7. Links on HTTPS Pages Lead to HTTP Pages

Linking from secure HTTPS pages to insecure HTTP pages can create security warnings in browsers, negatively affecting user trust and experience.

How to Fix: Migrate your entire site to HTTPS, and ensure all internal links point to HTTPS versions of the pages to maintain security and trust.

8. Inconsistent URL Structure

Inconsistent use of trailing slashes in URLs (e.g., /about vs. /about/) can lead to duplicate content issues, as search engines might see these as two separate pages.

How to fix: Decide on a consistent approach (either with or without the trailing slash) and update your internal links accordingly. Use 301 redirects to point all variations to the preferred URL format.

9. Inaccessible Links

Links embedded within Flash, Java applets, or other plug-ins are often invisible to search engines, making any linked content hard to discover.

How to Fix: Avoid using plug-ins for critical website functions or navigation. Stick to plain HTML wherever possible to ensure accessibility.

10. Links Pointing to Pages Blocked by the Meta Robots Tag or Robots.txt

If internal links point to pages blocked by the meta robots tag or robots.txt, search engines won't crawl or index these pages, potentially hiding valuable content.

How to Fix: Regularly review your robots.txt file and meta robots tags. Ensure you're not blocking important pages that should be indexed and linked to internally.

11. Links in Submission-Required Forms

Search engines can't fill out forms, so any content or links hidden behind a form submission are inaccessible.

How to Fix: Make sure important content and links are accessible without requiring form submission. Consider alternative ways to present this information.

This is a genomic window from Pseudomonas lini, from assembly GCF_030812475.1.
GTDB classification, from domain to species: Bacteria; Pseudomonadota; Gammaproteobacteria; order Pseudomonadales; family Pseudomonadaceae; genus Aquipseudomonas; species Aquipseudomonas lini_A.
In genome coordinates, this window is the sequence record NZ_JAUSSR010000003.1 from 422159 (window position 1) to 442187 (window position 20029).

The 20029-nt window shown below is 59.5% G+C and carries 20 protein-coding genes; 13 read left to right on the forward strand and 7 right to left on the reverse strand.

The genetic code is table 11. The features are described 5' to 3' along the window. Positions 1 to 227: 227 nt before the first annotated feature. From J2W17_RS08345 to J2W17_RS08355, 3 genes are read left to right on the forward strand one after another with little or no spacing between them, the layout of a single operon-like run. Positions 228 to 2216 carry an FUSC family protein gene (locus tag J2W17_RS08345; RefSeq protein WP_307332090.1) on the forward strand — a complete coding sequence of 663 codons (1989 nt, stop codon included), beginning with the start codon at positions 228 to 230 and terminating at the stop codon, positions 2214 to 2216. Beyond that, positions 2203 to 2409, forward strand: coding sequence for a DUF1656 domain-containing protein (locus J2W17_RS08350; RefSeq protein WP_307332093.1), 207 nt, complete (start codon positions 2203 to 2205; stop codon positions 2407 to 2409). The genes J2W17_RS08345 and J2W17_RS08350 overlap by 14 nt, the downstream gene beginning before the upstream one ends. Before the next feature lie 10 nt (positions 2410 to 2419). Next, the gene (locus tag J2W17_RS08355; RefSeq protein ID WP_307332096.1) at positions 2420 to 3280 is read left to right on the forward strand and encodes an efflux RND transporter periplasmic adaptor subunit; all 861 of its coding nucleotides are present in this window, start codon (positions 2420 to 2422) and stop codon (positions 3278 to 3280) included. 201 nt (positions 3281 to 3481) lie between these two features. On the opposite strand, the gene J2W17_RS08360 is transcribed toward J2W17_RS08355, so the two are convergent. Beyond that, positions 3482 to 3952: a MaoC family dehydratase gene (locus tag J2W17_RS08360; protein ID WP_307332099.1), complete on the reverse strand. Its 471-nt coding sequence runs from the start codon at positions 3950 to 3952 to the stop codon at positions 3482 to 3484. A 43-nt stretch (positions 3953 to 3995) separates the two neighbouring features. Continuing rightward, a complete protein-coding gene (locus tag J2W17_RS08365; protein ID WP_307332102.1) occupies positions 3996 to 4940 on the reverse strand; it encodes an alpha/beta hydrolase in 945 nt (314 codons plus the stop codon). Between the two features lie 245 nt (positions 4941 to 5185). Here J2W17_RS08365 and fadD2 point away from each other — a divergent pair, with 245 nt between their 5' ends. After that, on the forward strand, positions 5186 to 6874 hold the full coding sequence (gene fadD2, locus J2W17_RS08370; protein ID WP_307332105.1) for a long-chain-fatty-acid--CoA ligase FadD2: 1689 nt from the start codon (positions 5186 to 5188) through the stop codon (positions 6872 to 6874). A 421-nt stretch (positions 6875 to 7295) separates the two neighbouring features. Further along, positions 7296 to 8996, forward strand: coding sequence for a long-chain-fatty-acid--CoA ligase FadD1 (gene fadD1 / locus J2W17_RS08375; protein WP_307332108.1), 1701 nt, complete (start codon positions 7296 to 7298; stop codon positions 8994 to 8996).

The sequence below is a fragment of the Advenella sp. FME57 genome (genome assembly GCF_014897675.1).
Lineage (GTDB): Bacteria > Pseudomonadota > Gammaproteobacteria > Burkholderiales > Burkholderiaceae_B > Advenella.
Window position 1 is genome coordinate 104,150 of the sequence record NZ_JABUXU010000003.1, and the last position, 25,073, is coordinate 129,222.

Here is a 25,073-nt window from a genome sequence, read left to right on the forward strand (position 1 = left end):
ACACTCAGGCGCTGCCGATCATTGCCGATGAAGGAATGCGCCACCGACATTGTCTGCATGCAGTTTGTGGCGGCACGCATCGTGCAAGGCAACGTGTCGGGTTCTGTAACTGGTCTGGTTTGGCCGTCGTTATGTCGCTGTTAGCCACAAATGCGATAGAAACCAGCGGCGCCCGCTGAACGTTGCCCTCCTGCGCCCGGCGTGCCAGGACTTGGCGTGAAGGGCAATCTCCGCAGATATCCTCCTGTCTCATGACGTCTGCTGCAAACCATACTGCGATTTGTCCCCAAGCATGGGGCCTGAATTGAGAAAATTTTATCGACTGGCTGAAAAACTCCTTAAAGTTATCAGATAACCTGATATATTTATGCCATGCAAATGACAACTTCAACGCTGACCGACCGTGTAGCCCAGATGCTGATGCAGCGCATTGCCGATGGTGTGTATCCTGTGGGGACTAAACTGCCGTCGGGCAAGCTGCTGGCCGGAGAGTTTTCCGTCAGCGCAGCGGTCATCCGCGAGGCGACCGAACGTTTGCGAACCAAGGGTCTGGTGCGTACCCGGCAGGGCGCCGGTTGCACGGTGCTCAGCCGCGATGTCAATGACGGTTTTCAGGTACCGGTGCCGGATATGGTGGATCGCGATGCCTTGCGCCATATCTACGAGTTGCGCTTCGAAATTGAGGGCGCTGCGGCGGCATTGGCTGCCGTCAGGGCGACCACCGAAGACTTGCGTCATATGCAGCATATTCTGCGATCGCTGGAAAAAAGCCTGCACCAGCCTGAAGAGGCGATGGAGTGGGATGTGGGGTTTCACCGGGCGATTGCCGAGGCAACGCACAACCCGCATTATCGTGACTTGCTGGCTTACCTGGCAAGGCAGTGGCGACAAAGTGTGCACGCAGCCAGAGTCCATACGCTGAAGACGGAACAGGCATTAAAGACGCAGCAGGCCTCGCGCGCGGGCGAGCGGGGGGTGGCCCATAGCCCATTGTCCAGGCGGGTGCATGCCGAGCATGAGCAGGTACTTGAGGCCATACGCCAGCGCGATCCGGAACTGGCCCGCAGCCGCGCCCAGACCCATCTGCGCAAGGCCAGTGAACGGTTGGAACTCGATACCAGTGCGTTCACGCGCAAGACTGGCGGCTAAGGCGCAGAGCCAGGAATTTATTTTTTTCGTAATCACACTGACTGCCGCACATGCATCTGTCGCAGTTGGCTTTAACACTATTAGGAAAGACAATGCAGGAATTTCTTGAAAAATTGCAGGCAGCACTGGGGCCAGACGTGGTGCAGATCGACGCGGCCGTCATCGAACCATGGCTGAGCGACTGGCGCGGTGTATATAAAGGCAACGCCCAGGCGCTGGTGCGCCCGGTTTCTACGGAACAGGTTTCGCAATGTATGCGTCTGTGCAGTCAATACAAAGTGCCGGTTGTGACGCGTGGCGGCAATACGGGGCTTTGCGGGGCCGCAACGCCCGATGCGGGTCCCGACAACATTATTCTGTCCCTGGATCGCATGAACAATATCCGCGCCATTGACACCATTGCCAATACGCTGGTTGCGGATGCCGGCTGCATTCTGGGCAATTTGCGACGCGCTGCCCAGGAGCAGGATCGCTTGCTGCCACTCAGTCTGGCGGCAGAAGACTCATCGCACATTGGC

12. Links in Frames or I-Frames

Content in frames or i-frames can be difficult for search engines to associate with the correct page, potentially affecting the content's visibility and ranking.

How to Fix: Use CSS and HTML5 as alternatives to frames for layout design and embedding external content. This ensures content is accessible and crawlable.


What is internal linking vs external linking?

Internal linking connects pages within the same website, while external linking connects a page on your website to a page on a different website.

Internal links help navigate and organize your site, and external links offer additional information or resources.

Why are internal links important?

Internal links are crucial for SEO because they help search engines understand and index your website's structure.

They guide users to relevant content, improving site navigation and user experience, which can lead to better search engine rankings and increased site engagement.

How many internal links are too many?

While there isn't a strict limit, aiming for 5-10 internal links per 2,000 words is recommended.

Keep in mind, Google may not crawl pages with over around 150 links, so avoid adding too many to ensure your content is effectively indexed.

How do you find internal linking opportunities?

Tools like Surfer Audit and Ahrefs offer features to spot internal linking opportunities.

Surfer Audit suggests where to add links based on content analysis, while Ahrefs identifies pages that could benefit from more incoming internal links, helping to strengthen your site's SEO structure.


While a solid internal linking strategy can help boost the authority of your pages, it can't help you rank for competitive terms on its own.

For this, you need a diverse backlink profile to increase your website's authority and trust in the eyes of Google.

We build thousands of high-quality backlinks for our clients each month and the results have been amazing.

If you want to take your SEO game to the next step, feel free to book a consultation call with our expert link builders.

During this courtesy call, we'll go through your website, identify quick wins, and make a custom link-building strategy to help you get more traffic.